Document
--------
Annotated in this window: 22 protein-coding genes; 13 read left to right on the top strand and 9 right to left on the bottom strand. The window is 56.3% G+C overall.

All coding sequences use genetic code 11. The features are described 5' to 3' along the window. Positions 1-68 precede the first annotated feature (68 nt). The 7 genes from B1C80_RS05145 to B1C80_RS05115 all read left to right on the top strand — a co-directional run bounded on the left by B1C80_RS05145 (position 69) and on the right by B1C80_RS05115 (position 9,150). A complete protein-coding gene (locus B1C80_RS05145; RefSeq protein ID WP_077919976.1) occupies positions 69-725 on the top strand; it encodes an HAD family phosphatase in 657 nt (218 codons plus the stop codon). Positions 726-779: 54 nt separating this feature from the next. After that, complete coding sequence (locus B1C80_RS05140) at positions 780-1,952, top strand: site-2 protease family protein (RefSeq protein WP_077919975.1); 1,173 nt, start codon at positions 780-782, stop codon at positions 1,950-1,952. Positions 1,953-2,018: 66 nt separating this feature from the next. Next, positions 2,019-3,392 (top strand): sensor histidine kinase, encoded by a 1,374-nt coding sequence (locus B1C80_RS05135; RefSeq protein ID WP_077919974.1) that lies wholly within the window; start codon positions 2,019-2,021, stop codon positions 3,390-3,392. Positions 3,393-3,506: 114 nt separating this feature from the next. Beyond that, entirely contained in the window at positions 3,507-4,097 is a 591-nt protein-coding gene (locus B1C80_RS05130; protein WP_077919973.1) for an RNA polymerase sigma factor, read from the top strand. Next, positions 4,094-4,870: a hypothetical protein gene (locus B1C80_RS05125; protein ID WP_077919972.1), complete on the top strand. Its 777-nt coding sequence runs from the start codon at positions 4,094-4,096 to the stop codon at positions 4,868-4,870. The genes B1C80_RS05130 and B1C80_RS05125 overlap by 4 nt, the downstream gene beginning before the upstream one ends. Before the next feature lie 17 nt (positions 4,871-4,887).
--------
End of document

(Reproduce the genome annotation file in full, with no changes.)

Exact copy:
Annotated in this window: 22 protein-coding genes; 13 read left to right on the top strand and 9 right to left on the bottom strand. The window is 56.3% G+C overall.

All coding sequences use genetic code 11. The features are described 5' to 3' along the window. Positions 1-68 precede the first annotated feature (68 nt). The 7 genes from B1C80_RS05145 to B1C80_RS05115 all read left to right on the top strand — a co-directional run bounded on the left by B1C80_RS05145 (position 69) and on the right by B1C80_RS05115 (position 9,150). A complete protein-coding gene (locus B1C80_RS05145; RefSeq protein ID WP_077919976.1) occupies positions 69-725 on the top strand; it encodes an HAD family phosphatase in 657 nt (218 codons plus the stop codon). Positions 726-779: 54 nt separating this feature from the next. After that, complete coding sequence (locus B1C80_RS05140) at positions 780-1,952, top strand: site-2 protease family protein (RefSeq protein WP_077919975.1); 1,173 nt, start codon at positions 780-782, stop codon at positions 1,950-1,952. Positions 1,953-2,018: 66 nt separating this feature from the next. Next, positions 2,019-3,392 (top strand): sensor histidine kinase, encoded by a 1,374-nt coding sequence (locus B1C80_RS05135; RefSeq protein ID WP_077919974.1) that lies wholly within the window; start codon positions 2,019-2,021, stop codon positions 3,390-3,392. Positions 3,393-3,506: 114 nt separating this feature from the next. Beyond that, entirely contained in the window at positions 3,507-4,097 is a 591-nt protein-coding gene (locus B1C80_RS05130; protein WP_077919973.1) for an RNA polymerase sigma factor, read from the top strand. Next, positions 4,094-4,870: a hypothetical protein gene (locus B1C80_RS05125; protein ID WP_077919972.1), complete on the top strand. Its 777-nt coding sequence runs from the start codon at positions 4,094-4,096 to the stop codon at positions 4,868-4,870. The genes B1C80_RS05130 and B1C80_RS05125 overlap by 4 nt, the downstream gene beginning before the upstream one ends. Before the next feature lie 17 nt (positions 4,871-4,887).